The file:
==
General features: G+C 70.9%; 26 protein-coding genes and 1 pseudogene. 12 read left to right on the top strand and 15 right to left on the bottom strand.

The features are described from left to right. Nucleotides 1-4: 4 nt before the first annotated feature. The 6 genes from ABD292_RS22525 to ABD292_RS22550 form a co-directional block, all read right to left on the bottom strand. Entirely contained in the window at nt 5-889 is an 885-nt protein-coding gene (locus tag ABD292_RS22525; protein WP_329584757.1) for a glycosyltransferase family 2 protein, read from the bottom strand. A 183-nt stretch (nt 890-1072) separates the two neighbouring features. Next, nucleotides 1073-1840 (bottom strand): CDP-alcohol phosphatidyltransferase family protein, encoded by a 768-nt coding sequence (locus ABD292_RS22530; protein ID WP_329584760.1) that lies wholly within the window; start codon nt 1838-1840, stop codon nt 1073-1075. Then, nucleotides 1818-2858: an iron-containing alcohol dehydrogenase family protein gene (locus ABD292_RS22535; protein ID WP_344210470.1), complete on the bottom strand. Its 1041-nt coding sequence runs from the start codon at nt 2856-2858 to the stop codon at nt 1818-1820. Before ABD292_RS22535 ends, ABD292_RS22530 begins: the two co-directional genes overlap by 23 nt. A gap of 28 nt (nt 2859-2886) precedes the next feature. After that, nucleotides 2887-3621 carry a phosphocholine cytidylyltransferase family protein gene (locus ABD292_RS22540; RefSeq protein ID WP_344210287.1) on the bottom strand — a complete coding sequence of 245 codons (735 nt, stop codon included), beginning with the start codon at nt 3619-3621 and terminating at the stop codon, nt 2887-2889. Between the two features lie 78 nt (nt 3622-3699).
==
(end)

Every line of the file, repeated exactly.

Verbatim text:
General features: G+C 70.9%; 26 protein-coding genes and 1 pseudogene. 12 read left to right on the top strand and 15 right to left on the bottom strand.

The features are described from left to right. Nucleotides 1-4: 4 nt before the first annotated feature. The 6 genes from ABD292_RS22525 to ABD292_RS22550 form a co-directional block, all read right to left on the bottom strand. Entirely contained in the window at nt 5-889 is an 885-nt protein-coding gene (locus tag ABD292_RS22525; protein WP_329584757.1) for a glycosyltransferase family 2 protein, read from the bottom strand. A 183-nt stretch (nt 890-1072) separates the two neighbouring features. Next, nucleotides 1073-1840 (bottom strand): CDP-alcohol phosphatidyltransferase family protein, encoded by a 768-nt coding sequence (locus ABD292_RS22530; protein ID WP_329584760.1) that lies wholly within the window; start codon nt 1838-1840, stop codon nt 1073-1075. Then, nucleotides 1818-2858: an iron-containing alcohol dehydrogenase family protein gene (locus ABD292_RS22535; protein ID WP_344210470.1), complete on the bottom strand. Its 1041-nt coding sequence runs from the start codon at nt 2856-2858 to the stop codon at nt 1818-1820. Before ABD292_RS22535 ends, ABD292_RS22530 begins: the two co-directional genes overlap by 23 nt. A gap of 28 nt (nt 2859-2886) precedes the next feature. After that, nucleotides 2887-3621 carry a phosphocholine cytidylyltransferase family protein gene (locus ABD292_RS22540; RefSeq protein ID WP_344210287.1) on the bottom strand — a complete coding sequence of 245 codons (735 nt, stop codon included), beginning with the start codon at nt 3619-3621 and terminating at the stop codon, nt 2887-2889. Between the two features lie 78 nt (nt 3622-3699).